A New Era Begins at Château Lafite as Baron de Rothschild Hands Leadership Over to His Daughter
"Delighted to meet you,” says Eric, the Baron Rothschild, greeting me with a hearty handshake in the entryway of Château Lafite. It occurs to me almost immediately that it is a lapse of manners on my part to remind him that we were tablemates at a wedding a few years ago, especially after he is so gracious in his subsequent apology. Clad in a slightly rumpled double-breasted navy linen blazer, he exudes a warmth that helps counteract his imposing height, good looks, and pedigree. His wife Beatrice also apologizes on his behalf; she is equally hospitable, though her manner and attire are far more casual.
Tonight I’m one of 10 guests who have been invited to help celebrate the 150th year of the Rothschilds’ ownership of Château Lafite, the most celebrated property in Bordeaux. The milestone coincides with a transition of power, as Eric and Beatrice’s daughter Saskia, 31—who appears a few minutes later—begins to take the reins from her 77-year-old father. (She was appointed co-chair of Domaines Barons de Rothschild and Lafite in 2016.)
If she’s at all daunted by the illustrious company, or the prospect of being the youngest person to lead a Bordeaux first growth estate and the first woman chair of Domaines Barons de Rothschild, the family’s global wine empire, Saskia is certainly not showing it. Dressed casually in a white shirt and jeans, she seems serene and self-confident as she makes her way around the room.
Saskia expressed interest in Lafite at an early age, joining the winemaking team that blends the grand vin and working at sister property L’Evangile at 22. But like many a Rothschild, she has also pursued other interests, attending Columbia Journalism School and reporting for, among other publications, the International New York Times. In 2015 she put out a well-received first novel, Erable.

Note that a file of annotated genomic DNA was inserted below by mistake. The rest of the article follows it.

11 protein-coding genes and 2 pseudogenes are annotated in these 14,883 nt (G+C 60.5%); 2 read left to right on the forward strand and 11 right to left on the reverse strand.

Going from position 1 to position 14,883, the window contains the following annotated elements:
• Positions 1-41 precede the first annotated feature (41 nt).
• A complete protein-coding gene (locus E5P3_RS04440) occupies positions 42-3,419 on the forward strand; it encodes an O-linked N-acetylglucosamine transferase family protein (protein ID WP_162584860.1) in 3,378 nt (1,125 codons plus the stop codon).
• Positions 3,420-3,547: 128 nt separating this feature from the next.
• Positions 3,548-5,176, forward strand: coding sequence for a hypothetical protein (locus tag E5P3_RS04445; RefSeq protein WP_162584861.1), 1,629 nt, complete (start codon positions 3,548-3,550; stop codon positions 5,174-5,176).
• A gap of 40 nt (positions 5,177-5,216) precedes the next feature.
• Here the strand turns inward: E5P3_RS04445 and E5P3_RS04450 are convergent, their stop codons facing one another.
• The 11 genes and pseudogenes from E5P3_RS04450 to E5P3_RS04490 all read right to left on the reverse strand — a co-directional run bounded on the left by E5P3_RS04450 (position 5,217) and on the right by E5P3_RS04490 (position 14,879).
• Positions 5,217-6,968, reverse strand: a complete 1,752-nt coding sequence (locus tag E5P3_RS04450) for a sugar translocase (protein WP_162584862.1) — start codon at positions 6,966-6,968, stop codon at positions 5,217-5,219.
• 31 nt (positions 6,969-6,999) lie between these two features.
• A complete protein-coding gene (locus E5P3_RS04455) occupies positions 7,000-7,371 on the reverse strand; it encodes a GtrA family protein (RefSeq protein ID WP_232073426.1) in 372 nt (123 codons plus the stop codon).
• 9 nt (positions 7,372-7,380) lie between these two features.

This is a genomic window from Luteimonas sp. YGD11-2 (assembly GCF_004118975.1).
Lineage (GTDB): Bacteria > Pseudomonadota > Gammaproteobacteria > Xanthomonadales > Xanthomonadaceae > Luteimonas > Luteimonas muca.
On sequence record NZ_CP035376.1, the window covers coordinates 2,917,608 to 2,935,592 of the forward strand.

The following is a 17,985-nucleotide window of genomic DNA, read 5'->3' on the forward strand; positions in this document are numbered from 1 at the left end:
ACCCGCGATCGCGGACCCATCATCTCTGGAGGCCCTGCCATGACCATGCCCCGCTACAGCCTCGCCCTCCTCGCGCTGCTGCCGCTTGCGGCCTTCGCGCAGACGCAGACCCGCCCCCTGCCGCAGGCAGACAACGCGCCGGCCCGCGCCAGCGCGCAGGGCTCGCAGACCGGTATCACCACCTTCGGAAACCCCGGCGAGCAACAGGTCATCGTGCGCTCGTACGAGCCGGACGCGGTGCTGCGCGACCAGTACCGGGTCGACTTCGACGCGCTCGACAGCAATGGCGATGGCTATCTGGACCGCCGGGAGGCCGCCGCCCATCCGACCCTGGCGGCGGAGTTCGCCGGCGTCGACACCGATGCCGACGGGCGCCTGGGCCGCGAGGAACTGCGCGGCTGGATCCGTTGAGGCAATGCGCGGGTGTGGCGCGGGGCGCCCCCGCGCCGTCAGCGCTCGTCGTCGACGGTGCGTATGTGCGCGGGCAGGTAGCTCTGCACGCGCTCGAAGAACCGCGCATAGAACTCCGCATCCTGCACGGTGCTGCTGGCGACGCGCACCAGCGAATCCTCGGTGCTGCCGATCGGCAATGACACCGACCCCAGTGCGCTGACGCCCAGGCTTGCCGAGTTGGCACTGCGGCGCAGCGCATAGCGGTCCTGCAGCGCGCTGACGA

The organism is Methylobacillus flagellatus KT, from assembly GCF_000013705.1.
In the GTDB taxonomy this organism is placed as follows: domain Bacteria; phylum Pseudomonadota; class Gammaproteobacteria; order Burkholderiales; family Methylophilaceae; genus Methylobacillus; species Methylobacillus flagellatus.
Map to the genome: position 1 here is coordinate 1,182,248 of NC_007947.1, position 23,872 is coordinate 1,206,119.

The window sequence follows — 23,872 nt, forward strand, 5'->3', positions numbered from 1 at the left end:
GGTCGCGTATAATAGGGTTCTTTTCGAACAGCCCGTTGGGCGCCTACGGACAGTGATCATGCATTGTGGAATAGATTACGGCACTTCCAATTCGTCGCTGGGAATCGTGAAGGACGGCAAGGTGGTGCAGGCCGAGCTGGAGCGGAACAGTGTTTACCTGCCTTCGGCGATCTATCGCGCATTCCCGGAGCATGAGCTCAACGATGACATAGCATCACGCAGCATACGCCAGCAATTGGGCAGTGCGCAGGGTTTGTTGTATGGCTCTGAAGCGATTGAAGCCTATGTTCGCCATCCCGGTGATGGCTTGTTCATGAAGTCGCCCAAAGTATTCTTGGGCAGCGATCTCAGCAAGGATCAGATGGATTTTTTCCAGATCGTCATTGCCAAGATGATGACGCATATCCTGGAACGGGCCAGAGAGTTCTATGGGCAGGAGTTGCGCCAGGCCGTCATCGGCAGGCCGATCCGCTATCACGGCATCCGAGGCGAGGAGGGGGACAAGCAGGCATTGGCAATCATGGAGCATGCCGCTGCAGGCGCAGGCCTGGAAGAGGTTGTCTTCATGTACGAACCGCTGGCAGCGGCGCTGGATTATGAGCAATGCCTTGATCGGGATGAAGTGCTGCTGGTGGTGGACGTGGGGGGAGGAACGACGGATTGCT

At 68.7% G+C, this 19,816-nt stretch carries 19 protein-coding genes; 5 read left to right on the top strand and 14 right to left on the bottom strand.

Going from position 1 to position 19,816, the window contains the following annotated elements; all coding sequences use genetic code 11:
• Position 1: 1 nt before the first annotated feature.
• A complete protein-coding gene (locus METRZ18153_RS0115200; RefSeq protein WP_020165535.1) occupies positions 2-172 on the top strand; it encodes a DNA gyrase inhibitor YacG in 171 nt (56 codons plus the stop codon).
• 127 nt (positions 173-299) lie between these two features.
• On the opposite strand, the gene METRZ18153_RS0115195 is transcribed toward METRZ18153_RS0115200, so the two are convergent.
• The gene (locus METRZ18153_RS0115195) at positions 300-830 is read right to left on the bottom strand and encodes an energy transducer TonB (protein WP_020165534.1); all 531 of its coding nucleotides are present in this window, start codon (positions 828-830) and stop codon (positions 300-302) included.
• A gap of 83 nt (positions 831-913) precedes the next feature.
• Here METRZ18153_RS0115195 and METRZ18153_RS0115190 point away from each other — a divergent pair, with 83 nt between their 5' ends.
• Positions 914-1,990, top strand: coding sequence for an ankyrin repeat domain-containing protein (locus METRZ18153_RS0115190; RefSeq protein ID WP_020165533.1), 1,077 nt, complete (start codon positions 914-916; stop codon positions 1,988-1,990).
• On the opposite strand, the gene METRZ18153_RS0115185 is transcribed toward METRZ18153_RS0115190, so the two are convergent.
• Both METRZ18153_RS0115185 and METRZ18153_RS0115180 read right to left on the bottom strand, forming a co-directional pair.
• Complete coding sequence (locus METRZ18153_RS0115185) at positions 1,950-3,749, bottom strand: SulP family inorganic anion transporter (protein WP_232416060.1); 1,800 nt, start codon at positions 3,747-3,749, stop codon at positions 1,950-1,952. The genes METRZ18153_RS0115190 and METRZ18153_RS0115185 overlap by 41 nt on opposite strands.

Saskia de Rothschild and her father, Eric, the Baron Rothschild.
The château itself is a curious blend of homey and grand. It sits on a hillock visible from the road, rising above a balustraded terrace and topped with two heterogeneous towers. The entrance lacks porch or pediment, or even a single step—the front door opens on the same level as the gravel drive.
Inside, the rooms look as they might have at the time the Rothschilds purchased the property, decorated in Second Empire style, with walls adorned in velvet and family portraits. It has a distinctly lived-in feel, and Beatrice tells me the family spends many weekends here. They are, in fact, expecting a raft of houseguests.
Much of the current château dates from the 16th century—although the square tower in which I spend the night allegedly once hosted Eleanor of Aquitaine, who died in 1204. The history is sketchy until the late 17th century, when the vineyards were planted.
The grounds and cellar at Château Lafite Rothschild
From the early 18th century onward, Lafite was judged one of the top four growths, along with Haut Brion, Margaux, and Latour—an opinion enshrined in the official classification of Bordeaux properties in 1855. In 1868, Lafite was purchased by the Baron James Rothschild, a few years after his cousin Nathaniel had purchased the neighboring Brane Mouton (renamed Mouton Rothschild).
This initiated one of the great rivalries of the wine world, although Lafite Rothschild indubitably had the edge for most of the past century and a half. (Mouton was ranked as a second growth until 1973, when relentless lobbying by Baron Philippe resulted in its elevation.)